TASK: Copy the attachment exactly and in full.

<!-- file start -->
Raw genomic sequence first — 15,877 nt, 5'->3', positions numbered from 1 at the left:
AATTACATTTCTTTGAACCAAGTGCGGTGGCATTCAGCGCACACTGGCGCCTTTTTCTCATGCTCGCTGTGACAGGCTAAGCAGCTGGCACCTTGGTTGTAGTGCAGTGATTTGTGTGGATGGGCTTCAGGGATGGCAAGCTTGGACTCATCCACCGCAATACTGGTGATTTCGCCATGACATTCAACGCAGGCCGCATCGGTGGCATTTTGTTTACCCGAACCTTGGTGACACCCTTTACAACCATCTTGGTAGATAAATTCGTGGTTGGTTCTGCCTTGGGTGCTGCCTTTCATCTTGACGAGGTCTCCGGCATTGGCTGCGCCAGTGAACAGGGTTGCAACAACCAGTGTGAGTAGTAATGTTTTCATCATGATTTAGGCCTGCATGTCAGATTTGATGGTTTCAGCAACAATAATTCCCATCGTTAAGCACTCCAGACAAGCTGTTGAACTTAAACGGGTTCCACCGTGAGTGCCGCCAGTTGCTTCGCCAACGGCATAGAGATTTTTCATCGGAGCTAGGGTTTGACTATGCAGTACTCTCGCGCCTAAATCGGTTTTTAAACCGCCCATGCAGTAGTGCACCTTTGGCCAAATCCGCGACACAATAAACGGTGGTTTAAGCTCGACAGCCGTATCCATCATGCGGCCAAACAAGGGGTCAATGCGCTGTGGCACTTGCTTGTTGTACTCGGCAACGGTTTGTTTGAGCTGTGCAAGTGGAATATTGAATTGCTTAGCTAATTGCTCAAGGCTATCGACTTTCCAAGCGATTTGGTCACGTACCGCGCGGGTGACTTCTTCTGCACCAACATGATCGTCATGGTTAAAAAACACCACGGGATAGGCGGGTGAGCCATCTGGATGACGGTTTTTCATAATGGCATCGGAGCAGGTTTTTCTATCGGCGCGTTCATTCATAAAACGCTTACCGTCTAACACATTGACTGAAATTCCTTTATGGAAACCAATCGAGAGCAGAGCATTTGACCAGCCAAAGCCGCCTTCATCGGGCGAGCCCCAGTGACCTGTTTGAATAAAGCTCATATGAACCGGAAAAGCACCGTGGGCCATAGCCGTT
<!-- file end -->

Raw genomic sequence first — 15,877 nt, 5'->3', positions numbered from 1 at the left:
AATTACATTTCTTTGAACCAAGTGCGGTGGCATTCAGCGCACACTGGCGCCTTTTTCTCATGCTCGCTGTGACAGGCTAAGCAGCTGGCACCTTGGTTGTAGTGCAGTGATTTGTGTGGATGGGCTTCAGGGATGGCAAGCTTGGACTCATCCACCGCAATACTGGTGATTTCGCCATGACATTCAACGCAGGCCGCATCGGTGGCATTTTGTTTACCCGAACCTTGGTGACACCCTTTACAACCATCTTGGTAGATAAATTCGTGGTTGGTTCTGCCTTGGGTGCTGCCTTTCATCTTGACGAGGTCTCCGGCATTGGCTGCGCCAGTGAACAGGGTTGCAACAACCAGTGTGAGTAGTAATGTTTTCATCATGATTTAGGCCTGCATGTCAGATTTGATGGTTTCAGCAACAATAATTCCCATCGTTAAGCACTCCAGACAAGCTGTTGAACTTAAACGGGTTCCACCGTGAGTGCCGCCAGTTGCTTCGCCAACGGCATAGAGATTTTTCATCGGAGCTAGGGTTTGACTATGCAGTACTCTCGCGCCTAAATCGGTTTTTAAACCGCCCATGCAGTAGTGCACCTTTGGCCAAATCCGCGACACAATAAACGGTGGTTTAAGCTCGACAGCCGTATCCATCATGCGGCCAAACAAGGGGTCAATGCGCTGTGGCACTTGCTTGTTGTACTCGGCAACGGTTTGTTTGAGCTGTGCAAGTGGAATATTGAATTGCTTAGCTAATTGCTCAAGGCTATCGACTTTCCAAGCGATTTGGTCACGTACCGCGCGGGTGACTTCTTCTGCACCAACATGATCGTCATGGTTAAAAAACACCACGGGATAGGCGGGTGAGCCATCTGGATGACGGTTTTTCATAATGGCATCGGAGCAGGTTTTTCTATCGGCGCGTTCATTCATAAAACGCTTACCGTCTAACACATTGACTGAAATTCCTTTATGGAAACCAATCGAGAGCAGAGCATTTGACCAGCCAAAGCCGCCTTCATCGGGCGAGCCCCAGTGACCTGTTTGAATAAAGCTCATATGAACCGGAAAAGCACCGTGGGCCATAGCCGTT